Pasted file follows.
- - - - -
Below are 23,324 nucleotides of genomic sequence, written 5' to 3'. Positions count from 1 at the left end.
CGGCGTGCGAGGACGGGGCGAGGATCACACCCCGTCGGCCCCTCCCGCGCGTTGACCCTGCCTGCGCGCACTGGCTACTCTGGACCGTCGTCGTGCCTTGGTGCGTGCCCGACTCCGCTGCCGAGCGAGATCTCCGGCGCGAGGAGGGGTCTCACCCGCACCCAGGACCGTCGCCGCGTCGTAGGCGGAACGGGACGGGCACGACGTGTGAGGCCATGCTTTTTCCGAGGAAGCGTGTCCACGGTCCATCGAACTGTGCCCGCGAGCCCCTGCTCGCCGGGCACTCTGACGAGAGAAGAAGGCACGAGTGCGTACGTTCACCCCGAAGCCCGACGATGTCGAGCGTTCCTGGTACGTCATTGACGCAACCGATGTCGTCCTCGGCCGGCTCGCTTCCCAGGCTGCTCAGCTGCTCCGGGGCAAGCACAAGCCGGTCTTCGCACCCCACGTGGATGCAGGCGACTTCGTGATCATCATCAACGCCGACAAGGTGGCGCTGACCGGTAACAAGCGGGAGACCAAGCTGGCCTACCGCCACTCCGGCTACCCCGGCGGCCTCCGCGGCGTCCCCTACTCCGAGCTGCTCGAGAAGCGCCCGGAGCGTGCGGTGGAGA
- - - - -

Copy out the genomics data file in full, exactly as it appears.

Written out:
Below are 23,324 nucleotides of genomic sequence, written 5' to 3'. Positions count from 1 at the left end.
CGGCGTGCGAGGACGGGGCGAGGATCACACCCCGTCGGCCCCTCCCGCGCGTTGACCCTGCCTGCGCGCACTGGCTACTCTGGACCGTCGTCGTGCCTTGGTGCGTGCCCGACTCCGCTGCCGAGCGAGATCTCCGGCGCGAGGAGGGGTCTCACCCGCACCCAGGACCGTCGCCGCGTCGTAGGCGGAACGGGACGGGCACGACGTGTGAGGCCATGCTTTTTCCGAGGAAGCGTGTCCACGGTCCATCGAACTGTGCCCGCGAGCCCCTGCTCGCCGGGCACTCTGACGAGAGAAGAAGGCACGAGTGCGTACGTTCACCCCGAAGCCCGACGATGTCGAGCGTTCCTGGTACGTCATTGACGCAACCGATGTCGTCCTCGGCCGGCTCGCTTCCCAGGCTGCTCAGCTGCTCCGGGGCAAGCACAAGCCGGTCTTCGCACCCCACGTGGATGCAGGCGACTTCGTGATCATCATCAACGCCGACAAGGTGGCGCTGACCGGTAACAAGCGGGAGACCAAGCTGGCCTACCGCCACTCCGGCTACCCCGGCGGCCTCCGCGGCGTCCCCTACTCCGAGCTGCTCGAGAAGCGCCCGGAGCGTGCGGTGGAGA